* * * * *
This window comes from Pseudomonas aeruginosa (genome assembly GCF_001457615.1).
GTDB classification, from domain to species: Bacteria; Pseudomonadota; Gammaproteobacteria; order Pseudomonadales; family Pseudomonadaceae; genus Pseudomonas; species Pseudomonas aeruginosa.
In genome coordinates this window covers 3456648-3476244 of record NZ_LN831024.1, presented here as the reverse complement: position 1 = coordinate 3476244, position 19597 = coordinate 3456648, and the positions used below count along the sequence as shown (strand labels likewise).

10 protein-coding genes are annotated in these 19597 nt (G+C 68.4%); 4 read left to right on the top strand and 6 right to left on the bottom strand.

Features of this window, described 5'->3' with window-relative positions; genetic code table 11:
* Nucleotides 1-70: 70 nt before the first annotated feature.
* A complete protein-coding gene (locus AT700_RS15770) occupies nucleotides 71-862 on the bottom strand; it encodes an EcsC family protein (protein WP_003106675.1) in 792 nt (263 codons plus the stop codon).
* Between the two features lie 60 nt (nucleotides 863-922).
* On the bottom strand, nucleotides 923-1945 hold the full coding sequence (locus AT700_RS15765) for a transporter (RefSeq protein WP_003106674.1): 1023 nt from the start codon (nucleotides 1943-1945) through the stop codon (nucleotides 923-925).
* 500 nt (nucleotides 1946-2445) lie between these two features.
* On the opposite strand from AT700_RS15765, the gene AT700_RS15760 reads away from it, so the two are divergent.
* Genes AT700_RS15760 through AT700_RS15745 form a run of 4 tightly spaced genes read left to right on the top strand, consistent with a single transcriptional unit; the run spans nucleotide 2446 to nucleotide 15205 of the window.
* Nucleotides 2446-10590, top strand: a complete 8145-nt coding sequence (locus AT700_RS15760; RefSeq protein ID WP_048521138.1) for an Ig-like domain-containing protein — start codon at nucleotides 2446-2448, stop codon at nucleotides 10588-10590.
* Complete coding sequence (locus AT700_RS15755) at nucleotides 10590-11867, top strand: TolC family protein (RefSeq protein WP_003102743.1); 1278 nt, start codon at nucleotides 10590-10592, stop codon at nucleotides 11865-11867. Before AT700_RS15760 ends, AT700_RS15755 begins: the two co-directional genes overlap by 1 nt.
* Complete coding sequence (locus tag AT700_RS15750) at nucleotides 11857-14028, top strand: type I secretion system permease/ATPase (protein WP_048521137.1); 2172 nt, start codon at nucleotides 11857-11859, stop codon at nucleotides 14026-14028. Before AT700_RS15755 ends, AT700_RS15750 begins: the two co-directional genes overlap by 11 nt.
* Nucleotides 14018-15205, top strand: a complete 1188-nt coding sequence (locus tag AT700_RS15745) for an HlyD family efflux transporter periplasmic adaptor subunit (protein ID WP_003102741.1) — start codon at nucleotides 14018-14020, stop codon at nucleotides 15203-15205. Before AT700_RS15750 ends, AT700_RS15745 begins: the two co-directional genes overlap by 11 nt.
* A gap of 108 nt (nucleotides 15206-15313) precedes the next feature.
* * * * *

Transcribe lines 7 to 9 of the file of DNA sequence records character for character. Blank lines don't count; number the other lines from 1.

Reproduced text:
* A complete protein-coding gene (locus AT700_RS15770) occupies nucleotides 71-862 on the bottom strand; it encodes an EcsC family protein (protein WP_003106675.1) in 792 nt (263 codons plus the stop codon).
* Between the two features lie 60 nt (nucleotides 863-922).
* On the bottom strand, nucleotides 923-1945 hold the full coding sequence (locus AT700_RS15765) for a transporter (RefSeq protein WP_003106674.1): 1023 nt from the start codon (nucleotides 1943-1945) through the stop codon (nucleotides 923-925).